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Francesca Woodman, "From Eel Series", Venice, Italy, 1978
"From Eel Series", Venice, Italy, 1978, Gelatin silver estate print, 20.3 x 25.4cm 8 x 10in© Charles Woodman, Courtesy Charles Woodman and Victoria Miro

The immense impact Italy had on American photographer Francesca Woodman

Although she was born in America, the artist’s time spent in Italy in the years leading up to her untimely death produced some of her most known works

On a hot, sunny day in 1978, a 19-year-old Francesca Woodman carried bags of live eels through the streets of Rome with her close friend, artist Sloan Rankin. The creatures were set to be used to create one of her most notable series, Eel Series (1977-78). In one of the images, Woodman’s body is contorted on the floor, turned away from the viewer but towards a bowl of eels. The figure is out of focus and softly blurred – a trademark of her work.

A pioneering photographer, Woodman reclaimed the female gaze by often posing nude in her images, with mirrors and other bits of furniture obscuring parts of herself. She was drawn to experimental methods – like that of Eel Series (1977-78) – to create some of the most thought-provoking and progressive photographs of the 20th century. Working only with black and white photography no bigger than 20 x 25cm, she explored themes of gender and sexuality, with many of her photos utilising movement and long exposure to create a blurred effect.

In her short lifetime, Woodman produced over 800 hundred images, before her tragic suicide at the tender age of 22. It seemed that the world was not ready for Woodman nor was she for it. Across her lifetime, the artist also held an extraordinary relationship with Italian art and culture, now the subject of a new show at Venice’s Victoria Miro gallery. Francesca Woodman (1958 – 1981): Italian Works, running from September 15 till December 15 2018, will host the artworks created during her time studying abroad in Rome.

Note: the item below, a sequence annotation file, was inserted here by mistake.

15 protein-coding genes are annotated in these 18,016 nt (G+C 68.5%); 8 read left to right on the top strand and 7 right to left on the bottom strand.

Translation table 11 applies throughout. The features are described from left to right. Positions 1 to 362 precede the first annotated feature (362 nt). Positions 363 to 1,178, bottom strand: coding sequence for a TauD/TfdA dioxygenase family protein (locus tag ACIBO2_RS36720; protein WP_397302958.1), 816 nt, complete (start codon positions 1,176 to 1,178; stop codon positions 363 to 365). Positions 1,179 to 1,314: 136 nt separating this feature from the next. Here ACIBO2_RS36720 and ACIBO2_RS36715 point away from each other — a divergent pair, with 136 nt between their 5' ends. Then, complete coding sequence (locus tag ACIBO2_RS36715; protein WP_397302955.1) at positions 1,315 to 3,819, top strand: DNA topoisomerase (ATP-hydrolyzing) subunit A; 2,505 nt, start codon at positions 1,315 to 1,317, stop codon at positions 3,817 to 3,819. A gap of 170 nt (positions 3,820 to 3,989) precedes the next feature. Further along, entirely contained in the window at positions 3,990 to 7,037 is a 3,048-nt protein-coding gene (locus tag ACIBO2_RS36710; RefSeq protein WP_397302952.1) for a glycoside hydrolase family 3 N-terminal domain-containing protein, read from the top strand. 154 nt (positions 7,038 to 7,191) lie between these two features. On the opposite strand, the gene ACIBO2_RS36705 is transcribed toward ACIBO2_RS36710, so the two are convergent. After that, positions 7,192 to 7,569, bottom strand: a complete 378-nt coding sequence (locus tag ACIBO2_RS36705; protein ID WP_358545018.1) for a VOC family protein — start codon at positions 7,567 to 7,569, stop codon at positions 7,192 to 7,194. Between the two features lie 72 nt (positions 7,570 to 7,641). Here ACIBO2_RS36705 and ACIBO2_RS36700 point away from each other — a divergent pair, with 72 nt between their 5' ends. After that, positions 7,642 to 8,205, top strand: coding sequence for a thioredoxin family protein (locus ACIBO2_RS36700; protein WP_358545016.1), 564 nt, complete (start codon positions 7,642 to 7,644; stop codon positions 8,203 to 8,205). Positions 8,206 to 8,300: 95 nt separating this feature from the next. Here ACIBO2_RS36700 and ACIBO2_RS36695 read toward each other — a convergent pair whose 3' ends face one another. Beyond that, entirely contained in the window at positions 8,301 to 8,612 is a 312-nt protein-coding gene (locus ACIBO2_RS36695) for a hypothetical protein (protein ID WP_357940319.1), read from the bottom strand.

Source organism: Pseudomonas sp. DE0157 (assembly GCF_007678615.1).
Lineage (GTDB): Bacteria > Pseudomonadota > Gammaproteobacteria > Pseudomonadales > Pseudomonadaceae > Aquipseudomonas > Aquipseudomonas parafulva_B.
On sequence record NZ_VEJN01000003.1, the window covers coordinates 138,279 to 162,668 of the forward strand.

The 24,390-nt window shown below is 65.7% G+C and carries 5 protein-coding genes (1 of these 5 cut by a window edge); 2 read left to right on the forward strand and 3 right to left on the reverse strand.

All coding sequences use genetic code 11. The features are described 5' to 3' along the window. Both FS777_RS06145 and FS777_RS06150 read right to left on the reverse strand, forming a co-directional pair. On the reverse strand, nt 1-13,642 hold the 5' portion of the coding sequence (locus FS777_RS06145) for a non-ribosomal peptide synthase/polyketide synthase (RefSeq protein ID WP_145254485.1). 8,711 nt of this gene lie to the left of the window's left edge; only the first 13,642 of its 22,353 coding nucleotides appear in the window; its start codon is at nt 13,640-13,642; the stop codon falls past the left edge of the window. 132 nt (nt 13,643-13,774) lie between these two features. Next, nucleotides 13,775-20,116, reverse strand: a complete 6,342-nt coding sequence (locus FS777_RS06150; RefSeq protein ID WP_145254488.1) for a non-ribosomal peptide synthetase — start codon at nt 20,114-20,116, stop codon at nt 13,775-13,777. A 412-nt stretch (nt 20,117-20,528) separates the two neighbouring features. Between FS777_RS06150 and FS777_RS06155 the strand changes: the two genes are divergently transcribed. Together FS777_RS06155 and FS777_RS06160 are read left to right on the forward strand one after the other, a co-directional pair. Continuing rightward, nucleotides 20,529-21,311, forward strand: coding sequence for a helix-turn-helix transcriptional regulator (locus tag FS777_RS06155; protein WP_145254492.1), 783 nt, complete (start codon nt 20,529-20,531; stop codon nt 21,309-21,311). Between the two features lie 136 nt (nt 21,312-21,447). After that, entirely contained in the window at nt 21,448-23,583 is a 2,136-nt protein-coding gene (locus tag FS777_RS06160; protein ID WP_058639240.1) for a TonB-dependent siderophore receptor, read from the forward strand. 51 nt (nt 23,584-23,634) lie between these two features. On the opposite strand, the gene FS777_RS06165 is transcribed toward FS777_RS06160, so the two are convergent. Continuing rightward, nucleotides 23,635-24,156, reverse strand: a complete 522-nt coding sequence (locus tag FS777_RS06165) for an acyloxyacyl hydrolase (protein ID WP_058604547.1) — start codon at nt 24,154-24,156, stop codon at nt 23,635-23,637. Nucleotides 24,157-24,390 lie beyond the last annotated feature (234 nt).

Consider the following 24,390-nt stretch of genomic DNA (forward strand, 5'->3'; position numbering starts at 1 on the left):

As the show launches, we explore the immense impact of Italy on the American photographer’s pioneering work.


Born in Denver, Colorado in 1958, Woodman was immersed in art from a very young age as her parents were both artists. Her father George was a painter and photographer, and her mother Betty, a ceramicist. They both encouraged their daughter to express herself through creativity.

Although born and raised in America, Woodman regarded Italy as her spiritual home. She lived in Florence for a year as a child. When she was 11, her parents purchased a farmhouse in Tuscany. At 13, Woodman created her first self-portrait, “Self-Portrait” (1972). In it, Woodman sits on what appears to be a sofa. Hidden by her hair, her face is engulfed with dark shadows as the background blurs behind her, the static caused by movement. “Self-Portrait” gives an insight into the starting point of Woodman’s unique photographic traits. Her father described her as provocative, self-determined, precocious, and special – qualities widely mirrored in her work.


In 1977, a 19-year-old Woodman left to study abroad in Rome at the Rhode Island School of Design’s European Honors programme. It was a year that proved to be pivotal in her development as an artist and her understanding of Italy. The images Woodman captured there, three years before her suicide at 22, are a poignant – and pioneering – exploration of the female form through the lens.